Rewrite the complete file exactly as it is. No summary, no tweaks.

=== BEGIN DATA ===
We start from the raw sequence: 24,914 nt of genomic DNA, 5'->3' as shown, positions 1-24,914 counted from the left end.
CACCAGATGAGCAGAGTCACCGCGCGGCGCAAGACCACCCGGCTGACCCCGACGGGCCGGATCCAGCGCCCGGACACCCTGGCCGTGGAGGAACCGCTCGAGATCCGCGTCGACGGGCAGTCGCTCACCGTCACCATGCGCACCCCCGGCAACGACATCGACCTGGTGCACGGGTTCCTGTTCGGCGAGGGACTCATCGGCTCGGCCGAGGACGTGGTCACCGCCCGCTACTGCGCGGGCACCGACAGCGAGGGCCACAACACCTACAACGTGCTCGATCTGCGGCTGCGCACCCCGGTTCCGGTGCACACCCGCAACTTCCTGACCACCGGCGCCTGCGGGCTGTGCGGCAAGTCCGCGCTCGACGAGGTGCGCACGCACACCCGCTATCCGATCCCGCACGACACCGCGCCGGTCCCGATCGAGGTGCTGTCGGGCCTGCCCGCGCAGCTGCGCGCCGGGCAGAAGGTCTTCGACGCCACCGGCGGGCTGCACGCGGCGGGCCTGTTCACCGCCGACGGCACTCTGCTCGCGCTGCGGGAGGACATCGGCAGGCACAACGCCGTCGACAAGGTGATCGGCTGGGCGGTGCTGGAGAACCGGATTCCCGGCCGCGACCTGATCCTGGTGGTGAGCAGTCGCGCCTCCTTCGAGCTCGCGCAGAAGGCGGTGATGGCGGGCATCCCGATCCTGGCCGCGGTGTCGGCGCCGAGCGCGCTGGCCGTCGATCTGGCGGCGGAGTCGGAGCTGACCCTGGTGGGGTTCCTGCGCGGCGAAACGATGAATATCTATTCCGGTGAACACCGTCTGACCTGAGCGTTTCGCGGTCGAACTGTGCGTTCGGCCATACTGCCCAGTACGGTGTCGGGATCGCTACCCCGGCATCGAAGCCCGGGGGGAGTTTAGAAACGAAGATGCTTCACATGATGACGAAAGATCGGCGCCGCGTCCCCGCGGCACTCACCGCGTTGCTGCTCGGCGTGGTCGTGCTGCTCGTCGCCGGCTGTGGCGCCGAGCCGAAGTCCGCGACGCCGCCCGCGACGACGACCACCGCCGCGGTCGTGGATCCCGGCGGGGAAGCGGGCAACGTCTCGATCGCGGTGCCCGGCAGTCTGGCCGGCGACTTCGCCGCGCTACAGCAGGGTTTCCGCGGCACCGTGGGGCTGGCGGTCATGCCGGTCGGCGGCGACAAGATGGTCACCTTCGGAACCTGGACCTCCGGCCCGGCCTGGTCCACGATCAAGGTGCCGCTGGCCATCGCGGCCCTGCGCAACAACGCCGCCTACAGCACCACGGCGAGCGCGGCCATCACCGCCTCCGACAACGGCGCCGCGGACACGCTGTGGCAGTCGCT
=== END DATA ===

We start from the raw sequence: 24,914 nt of genomic DNA, 5'->3' as shown, positions 1-24,914 counted from the left end.
CACCAGATGAGCAGAGTCACCGCGCGGCGCAAGACCACCCGGCTGACCCCGACGGGCCGGATCCAGCGCCCGGACACCCTGGCCGTGGAGGAACCGCTCGAGATCCGCGTCGACGGGCAGTCGCTCACCGTCACCATGCGCACCCCCGGCAACGACATCGACCTGGTGCACGGGTTCCTGTTCGGCGAGGGACTCATCGGCTCGGCCGAGGACGTGGTCACCGCCCGCTACTGCGCGGGCACCGACAGCGAGGGCCACAACACCTACAACGTGCTCGATCTGCGGCTGCGCACCCCGGTTCCGGTGCACACCCGCAACTTCCTGACCACCGGCGCCTGCGGGCTGTGCGGCAAGTCCGCGCTCGACGAGGTGCGCACGCACACCCGCTATCCGATCCCGCACGACACCGCGCCGGTCCCGATCGAGGTGCTGTCGGGCCTGCCCGCGCAGCTGCGCGCCGGGCAGAAGGTCTTCGACGCCACCGGCGGGCTGCACGCGGCGGGCCTGTTCACCGCCGACGGCACTCTGCTCGCGCTGCGGGAGGACATCGGCAGGCACAACGCCGTCGACAAGGTGATCGGCTGGGCGGTGCTGGAGAACCGGATTCCCGGCCGCGACCTGATCCTGGTGGTGAGCAGTCGCGCCTCCTTCGAGCTCGCGCAGAAGGCGGTGATGGCGGGCATCCCGATCCTGGCCGCGGTGTCGGCGCCGAGCGCGCTGGCCGTCGATCTGGCGGCGGAGTCGGAGCTGACCCTGGTGGGGTTCCTGCGCGGCGAAACGATGAATATCTATTCCGGTGAACACCGTCTGACCTGAGCGTTTCGCGGTCGAACTGTGCGTTCGGCCATACTGCCCAGTACGGTGTCGGGATCGCTACCCCGGCATCGAAGCCCGGGGGGAGTTTAGAAACGAAGATGCTTCACATGATGACGAAAGATCGGCGCCGCGTCCCCGCGGCACTCACCGCGTTGCTGCTCGGCGTGGTCGTGCTGCTCGTCGCCGGCTGTGGCGCCGAGCCGAAGTCCGCGACGCCGCCCGCGACGACGACCACCGCCGCGGTCGTGGATCCCGGCGGGGAAGCGGGCAACGTCTCGATCGCGGTGCCCGGCAGTCTGGCCGGCGACTTCGCCGCGCTACAGCAGGGTTTCCGCGGCACCGTGGGGCTGGCGGTCATGCCGGTCGGCGGCGACAAGATGGTCACCTTCGGAACCTGGACCTCCGGCCCGGCCTGGTCCACGATCAAGGTGCCGCTGGCCATCGCGGCCCTGCGCAACAACGCCGCCTACAGCACCACGGCGAGCGCGGCCATCACCGCCTCCGACAACGGCGCCGCGGACACGCTGTGGCAGTCGCT